• Select Custom at the top.  Then select both Trmt and Block – Select Main Effects in the Build Term(s) dropdown menu and click the arrow to place the 2 main effects in the Model: box
• Continue
• OK

In our output window you should now see 3 tables.  The first one – Between Subjects Factor, lists the Treatments and the Blocks.  Note that you have 6 observations in each block.

The second table presents our Tests of Between-Subjects Effects or our ANOVA table.  Notice that each factor in our model lists the Hypothesis and the Error.  This is because of our model.  In our model – the error term has been corrected for the 2 effects in our model.  Note that the p-value for Treatment is different from our fixed effects model p=0.787 – the model now incorporates our random Block factor – so it has adjusted or accounted for the variation due to Block before looking at the Treatment differences.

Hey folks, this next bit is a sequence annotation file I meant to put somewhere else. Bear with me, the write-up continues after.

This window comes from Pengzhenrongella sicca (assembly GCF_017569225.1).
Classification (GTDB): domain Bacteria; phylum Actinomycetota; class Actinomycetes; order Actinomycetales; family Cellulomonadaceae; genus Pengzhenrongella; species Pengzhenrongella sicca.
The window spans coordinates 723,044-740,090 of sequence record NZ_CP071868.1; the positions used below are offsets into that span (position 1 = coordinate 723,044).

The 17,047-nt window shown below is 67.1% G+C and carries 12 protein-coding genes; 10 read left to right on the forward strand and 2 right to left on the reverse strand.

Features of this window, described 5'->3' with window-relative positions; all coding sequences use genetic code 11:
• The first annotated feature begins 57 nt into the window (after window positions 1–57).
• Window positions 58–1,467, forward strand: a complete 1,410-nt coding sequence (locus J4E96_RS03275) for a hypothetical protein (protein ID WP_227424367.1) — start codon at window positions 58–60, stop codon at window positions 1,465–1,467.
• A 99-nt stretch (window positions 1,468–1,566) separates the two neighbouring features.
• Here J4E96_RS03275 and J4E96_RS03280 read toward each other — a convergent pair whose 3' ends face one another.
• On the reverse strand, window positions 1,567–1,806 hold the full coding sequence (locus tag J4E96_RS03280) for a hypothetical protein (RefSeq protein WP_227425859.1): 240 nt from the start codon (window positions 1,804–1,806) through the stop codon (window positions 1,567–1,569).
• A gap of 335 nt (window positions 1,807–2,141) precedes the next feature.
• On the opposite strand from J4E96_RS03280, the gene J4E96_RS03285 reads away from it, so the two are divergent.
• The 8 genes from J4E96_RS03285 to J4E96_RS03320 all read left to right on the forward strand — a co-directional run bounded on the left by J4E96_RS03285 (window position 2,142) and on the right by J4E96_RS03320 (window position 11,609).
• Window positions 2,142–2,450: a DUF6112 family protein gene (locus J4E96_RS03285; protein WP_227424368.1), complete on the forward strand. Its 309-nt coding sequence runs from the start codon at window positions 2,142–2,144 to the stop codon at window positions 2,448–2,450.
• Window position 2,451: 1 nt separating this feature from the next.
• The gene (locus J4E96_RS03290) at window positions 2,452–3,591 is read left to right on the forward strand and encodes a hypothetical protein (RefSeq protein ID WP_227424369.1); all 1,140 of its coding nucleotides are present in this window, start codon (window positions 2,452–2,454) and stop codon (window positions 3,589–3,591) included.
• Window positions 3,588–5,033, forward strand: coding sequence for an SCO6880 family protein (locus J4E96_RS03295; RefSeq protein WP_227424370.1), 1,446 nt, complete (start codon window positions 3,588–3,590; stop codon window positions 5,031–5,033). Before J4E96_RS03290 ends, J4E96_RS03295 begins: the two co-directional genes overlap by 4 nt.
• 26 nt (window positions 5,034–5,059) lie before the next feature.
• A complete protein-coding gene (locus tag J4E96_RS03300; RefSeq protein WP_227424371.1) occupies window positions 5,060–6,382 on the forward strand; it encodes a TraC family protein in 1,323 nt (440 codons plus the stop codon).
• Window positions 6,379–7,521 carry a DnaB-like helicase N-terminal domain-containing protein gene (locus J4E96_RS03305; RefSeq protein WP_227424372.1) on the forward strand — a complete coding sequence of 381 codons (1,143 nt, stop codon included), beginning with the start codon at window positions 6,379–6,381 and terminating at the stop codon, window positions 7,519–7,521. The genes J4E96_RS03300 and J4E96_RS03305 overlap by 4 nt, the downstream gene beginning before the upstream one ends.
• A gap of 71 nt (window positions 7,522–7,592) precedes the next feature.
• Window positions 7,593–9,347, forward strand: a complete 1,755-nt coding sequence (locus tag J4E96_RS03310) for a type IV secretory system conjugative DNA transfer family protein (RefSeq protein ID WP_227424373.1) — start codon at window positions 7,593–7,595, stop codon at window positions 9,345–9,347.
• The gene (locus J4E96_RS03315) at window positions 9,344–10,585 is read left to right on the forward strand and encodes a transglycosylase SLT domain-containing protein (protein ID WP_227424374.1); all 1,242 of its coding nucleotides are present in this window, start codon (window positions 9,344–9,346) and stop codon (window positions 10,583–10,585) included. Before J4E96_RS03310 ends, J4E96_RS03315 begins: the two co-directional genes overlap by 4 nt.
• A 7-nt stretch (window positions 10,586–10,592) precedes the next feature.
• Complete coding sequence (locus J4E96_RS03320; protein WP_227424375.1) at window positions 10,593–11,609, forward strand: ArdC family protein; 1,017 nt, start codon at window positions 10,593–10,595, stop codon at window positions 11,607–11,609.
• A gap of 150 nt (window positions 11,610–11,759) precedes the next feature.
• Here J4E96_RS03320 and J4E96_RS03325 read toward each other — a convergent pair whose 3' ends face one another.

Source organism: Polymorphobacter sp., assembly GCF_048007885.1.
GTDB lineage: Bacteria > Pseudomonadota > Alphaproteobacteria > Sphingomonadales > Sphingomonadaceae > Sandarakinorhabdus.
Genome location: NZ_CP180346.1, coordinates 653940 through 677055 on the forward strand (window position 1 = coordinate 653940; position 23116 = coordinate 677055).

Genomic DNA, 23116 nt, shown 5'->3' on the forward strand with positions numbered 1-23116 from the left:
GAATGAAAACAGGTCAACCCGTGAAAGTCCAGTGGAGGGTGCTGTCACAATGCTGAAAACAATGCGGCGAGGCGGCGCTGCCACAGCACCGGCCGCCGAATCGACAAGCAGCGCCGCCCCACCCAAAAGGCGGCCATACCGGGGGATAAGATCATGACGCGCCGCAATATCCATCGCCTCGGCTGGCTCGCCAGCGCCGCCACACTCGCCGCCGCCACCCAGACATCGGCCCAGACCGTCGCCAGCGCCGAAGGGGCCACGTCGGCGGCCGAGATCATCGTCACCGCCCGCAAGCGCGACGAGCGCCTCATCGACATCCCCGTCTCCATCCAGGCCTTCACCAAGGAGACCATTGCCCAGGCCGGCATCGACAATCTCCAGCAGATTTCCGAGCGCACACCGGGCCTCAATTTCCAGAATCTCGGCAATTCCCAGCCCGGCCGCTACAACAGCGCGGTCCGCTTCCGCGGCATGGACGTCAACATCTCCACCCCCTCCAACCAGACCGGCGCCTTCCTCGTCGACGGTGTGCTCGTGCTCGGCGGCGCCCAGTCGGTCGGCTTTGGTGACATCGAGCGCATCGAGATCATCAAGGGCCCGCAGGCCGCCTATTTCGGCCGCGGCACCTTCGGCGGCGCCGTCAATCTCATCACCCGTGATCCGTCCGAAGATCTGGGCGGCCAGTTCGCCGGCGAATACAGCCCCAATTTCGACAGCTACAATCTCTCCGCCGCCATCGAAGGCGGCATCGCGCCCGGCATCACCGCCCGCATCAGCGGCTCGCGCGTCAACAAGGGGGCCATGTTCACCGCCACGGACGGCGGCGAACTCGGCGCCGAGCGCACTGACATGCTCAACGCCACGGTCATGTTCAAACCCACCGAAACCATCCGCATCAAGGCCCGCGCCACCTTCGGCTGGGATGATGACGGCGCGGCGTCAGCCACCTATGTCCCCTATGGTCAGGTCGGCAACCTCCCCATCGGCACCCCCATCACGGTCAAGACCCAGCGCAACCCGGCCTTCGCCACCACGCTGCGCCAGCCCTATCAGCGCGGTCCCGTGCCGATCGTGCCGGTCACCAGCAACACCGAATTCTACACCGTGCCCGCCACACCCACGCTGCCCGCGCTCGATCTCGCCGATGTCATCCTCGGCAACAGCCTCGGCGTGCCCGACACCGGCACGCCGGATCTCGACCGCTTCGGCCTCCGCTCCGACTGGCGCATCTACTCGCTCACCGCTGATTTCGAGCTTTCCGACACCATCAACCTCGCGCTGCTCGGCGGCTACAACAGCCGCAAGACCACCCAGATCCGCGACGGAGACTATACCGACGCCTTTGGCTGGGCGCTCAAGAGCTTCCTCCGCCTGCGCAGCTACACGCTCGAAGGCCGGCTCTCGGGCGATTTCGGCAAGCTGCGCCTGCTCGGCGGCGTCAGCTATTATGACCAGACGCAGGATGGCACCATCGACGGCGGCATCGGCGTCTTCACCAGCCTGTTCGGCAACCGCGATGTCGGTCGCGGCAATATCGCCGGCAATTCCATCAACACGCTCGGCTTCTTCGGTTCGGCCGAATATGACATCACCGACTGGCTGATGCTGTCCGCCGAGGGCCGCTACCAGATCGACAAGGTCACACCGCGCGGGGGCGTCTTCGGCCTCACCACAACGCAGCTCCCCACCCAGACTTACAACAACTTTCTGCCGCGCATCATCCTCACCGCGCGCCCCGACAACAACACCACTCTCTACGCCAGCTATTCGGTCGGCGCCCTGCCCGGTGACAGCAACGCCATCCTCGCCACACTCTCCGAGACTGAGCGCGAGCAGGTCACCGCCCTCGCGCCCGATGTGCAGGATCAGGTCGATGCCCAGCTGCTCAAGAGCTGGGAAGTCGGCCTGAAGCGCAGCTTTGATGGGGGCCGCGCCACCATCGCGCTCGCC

### PostHoc tests

In our example, our treatments were not significant, therefore the means among our 4 treatments did not differ – no need to run any PostHoc or means comparisons tests.  However, you should know how to run these in case you research data shows otherwise.  To conduct PostHoc tests, we will do these on our Treatments for demonstration purposes, select the following :

Analyze

• General Linear Model
• Univariate (because we only have 1 outcome variable we are working with)
• Select Nitrogen as your Dependent Variable and Treatment as your Fixed Factor
• Now we will add our Block variable as our Random Factor
• Model